HEART DISEASE AND COVID-19 IS A DANGEROUS MIX
There’s a lot we don’t know about COVID-19. But what we do know is that older people and those with heart disease (who also are likely older) have a much higher risk if they get COVID-19. If a patient has severe heart disease and gets infected with COVID 19, they are more likely to suffer from severe consequences.
That’s all the more reason to ensure that all people with heart conditions get the care they need to optimize their health. And, at the same time, it is critically important that these individuals do not get hospitalized at this time when they do not absolutely need to be.
HOW SAFE ARE HOSPITAL PROCEDURES?
The risk of a heart procedure in a HOSPITAL is not just limited to the procedure itself, but also includes risks that are related to COVID exposure, which could change the risk-benefit ratio. This is the reason it’s important for patients to have an open, frank discussion about risk vs benefit of any procedure with their physicians.
This is especially important in hard-hit areas, where it is critical need to free up beds, physicians, and other staff to attend to COVID-19 patients. There is also an increased risk of exposure to viruses in these hard-hit hospitals.
Safe deferral of hospital procedures during the COVID-19 pandemic is only possible if patients have stable heart disease. Once their disease becomes unstable, rapid treatment of their cardiac conditions will save their lives. If symptoms progress, patients should get to the hospital urgently.
Heart patients need to take extra precautions since they are at higher risk of contracting COVID-19. In addition to social distancing measures, which include wearing a surgical mask and gloves, using hand sanitizer, and making sure to be tested for COVID-19 virus before the procedure. Patients should also disclose any symptoms they may be experiencing that could indicate they may have the corona virus.
Heart patients need to take extra precautions, since they are at higher risk of contracting COVID-19 In addition to social distancing measures, which includes wearing a surgical mask and gloves, using hand sanitizer, and making sure to be tested for COVID-19 virus before the procedure, Sharma says. Patients should also disclose any symptoms they may be experiencing that could indicate they may have the coronavirus. That includes not only fever, shortness of breath, and cough, but other possible symptoms ranging from loss of the sense of taste or smell to headaches, muscle aches, and gastrointestinal distress or diarrhea, MacGillivray notes.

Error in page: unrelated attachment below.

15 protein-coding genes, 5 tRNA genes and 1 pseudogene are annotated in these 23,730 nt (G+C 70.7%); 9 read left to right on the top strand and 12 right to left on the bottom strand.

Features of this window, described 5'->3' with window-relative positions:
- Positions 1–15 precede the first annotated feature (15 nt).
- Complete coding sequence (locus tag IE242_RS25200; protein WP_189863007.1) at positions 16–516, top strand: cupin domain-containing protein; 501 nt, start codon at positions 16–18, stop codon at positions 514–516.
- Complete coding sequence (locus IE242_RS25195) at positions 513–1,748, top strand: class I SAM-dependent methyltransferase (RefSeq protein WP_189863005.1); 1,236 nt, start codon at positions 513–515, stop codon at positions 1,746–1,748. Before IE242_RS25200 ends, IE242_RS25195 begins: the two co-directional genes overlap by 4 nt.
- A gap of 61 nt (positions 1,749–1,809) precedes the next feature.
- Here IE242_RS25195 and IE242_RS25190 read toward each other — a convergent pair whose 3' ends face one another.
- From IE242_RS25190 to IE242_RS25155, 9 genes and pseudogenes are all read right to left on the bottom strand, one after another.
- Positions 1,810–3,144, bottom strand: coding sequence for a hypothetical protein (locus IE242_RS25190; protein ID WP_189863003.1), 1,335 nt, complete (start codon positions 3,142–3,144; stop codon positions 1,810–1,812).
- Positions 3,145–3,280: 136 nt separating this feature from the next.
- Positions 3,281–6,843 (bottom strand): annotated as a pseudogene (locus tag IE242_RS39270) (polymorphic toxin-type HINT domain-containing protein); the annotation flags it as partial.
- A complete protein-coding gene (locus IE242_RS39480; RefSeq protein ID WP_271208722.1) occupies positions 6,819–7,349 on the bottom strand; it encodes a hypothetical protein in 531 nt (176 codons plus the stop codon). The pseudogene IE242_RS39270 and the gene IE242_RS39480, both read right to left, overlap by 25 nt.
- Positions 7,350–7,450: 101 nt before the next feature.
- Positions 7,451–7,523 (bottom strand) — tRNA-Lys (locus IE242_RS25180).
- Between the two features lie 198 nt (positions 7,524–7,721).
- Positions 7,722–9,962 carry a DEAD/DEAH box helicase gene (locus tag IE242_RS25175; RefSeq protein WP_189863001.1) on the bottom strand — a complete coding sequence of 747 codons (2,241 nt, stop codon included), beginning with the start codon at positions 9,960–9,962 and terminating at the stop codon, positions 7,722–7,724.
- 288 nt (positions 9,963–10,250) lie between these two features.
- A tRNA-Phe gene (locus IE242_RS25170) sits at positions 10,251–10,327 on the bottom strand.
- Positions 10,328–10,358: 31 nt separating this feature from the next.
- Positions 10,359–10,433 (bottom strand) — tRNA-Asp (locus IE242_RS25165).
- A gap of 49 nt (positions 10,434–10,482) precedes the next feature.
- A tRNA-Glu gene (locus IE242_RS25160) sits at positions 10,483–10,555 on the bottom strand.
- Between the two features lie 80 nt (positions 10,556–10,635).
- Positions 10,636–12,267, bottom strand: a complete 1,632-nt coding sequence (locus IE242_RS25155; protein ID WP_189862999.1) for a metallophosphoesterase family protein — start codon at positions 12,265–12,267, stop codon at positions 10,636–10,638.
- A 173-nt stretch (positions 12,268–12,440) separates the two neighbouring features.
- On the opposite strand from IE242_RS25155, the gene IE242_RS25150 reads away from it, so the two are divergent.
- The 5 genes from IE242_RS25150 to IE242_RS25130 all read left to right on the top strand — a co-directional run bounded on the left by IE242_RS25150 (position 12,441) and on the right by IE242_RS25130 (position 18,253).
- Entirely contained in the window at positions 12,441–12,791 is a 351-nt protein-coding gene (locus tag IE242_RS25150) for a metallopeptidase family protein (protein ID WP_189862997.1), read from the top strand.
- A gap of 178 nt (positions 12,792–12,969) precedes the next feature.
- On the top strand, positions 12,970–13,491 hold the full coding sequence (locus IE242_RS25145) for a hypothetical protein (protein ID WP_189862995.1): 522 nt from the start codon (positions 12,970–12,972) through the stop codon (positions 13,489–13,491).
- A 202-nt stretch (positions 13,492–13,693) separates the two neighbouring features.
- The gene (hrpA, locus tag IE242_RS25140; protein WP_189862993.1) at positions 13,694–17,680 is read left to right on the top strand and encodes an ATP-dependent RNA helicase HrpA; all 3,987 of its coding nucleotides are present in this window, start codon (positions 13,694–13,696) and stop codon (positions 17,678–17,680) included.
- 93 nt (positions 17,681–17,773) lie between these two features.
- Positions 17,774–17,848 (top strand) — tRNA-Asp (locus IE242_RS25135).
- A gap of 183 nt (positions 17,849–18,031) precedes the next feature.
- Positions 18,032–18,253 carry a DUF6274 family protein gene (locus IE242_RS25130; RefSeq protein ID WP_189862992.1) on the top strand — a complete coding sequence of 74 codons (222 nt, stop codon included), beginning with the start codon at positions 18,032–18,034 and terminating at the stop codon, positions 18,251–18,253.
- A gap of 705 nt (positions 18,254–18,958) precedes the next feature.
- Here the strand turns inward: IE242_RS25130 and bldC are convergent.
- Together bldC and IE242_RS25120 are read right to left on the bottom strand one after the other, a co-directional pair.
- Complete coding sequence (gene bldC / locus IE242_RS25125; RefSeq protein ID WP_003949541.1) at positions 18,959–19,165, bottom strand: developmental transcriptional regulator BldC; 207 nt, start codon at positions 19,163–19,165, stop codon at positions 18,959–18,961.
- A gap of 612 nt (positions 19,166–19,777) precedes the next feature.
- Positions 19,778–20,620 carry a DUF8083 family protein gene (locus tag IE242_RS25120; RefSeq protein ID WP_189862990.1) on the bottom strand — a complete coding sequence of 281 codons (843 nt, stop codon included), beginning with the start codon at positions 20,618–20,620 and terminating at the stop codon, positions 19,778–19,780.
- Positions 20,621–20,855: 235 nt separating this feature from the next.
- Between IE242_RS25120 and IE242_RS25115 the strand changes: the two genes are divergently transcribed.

While it’s likely hospital clinicians will inquire about any symptoms, it’s important to be forthcoming even if not asked. Those who test positive for COVID-19 will need to be isolated from other patients, as is being done in special hospital units set aside for treating the coronavirus.
HOW ABOUT OUT-PATIENT SURGERY?
Outpatient surgery in a freestanding ambulatory surgical center is a safer option. Most outpatient surgery centers do not take care of COVID 19 patients. Patients currently undergo testing before their schedule and outpatient surgery center may have different protocols for ensuring the attending staff stays COVID free.
If timely outpatient procedure allows patients to stay away from hospitals in the emergency rooms, it should be strongly considered.
IMPORTANCE OF TELEMEDICINE AND REGULAR CARDIAC FOLLOW-UP
For patients with Heart Disease especially if hospital procedure is delayed, close medical monitoring is essential. Patients should stay in regular contact with his physicians and report any new or worsening symptom. This applies even if you’re deemed stable enough to defer a procedure. Whether by phone or visiting with the doctor by video, patients should be clear in describing any changes to their symptoms. The doctors can then determine if there is a has been need for any further evaluation or rescheduling of your outpatient procedure. Some of these patients who’s surgery has been delayed will then need to be hospitalized, going directly to an inpatient bed is preferred. While emergencies like heart attacks are still handled in the ER, in general, there’s a focus on keeping patients who don’t need to be in the ER out of that high traffic area to lessen the risk of COVID-19 exposure.
WHAT SHOULD I BE DOING AT HOME?
Keep high-traffic surfaces sanitized and wash your hands frequently. If you have additional household members, ensure they are following social distancing guidelines.
WHAT SHOULD I BE DOING OUTSIDE MY HOME?
- Avoid leaving your home for unnecessary reasons
- Keep out of high traffic indoor areas in public spaces
- Wear a mask at all times if you are indoor in a public space
- Use hand sanitizer before and after touching store items, doors, or any other shared
WILL MY CHILDREN GIVE ME COVID-19?
If your children / grand-children do not follow social distancing guidelines, it is recommended you isolate from them
IS MY DOCTOR’S OFFICE SAFE?
Check with your doctor’s office for their COVID-19 infection control and prevention policies.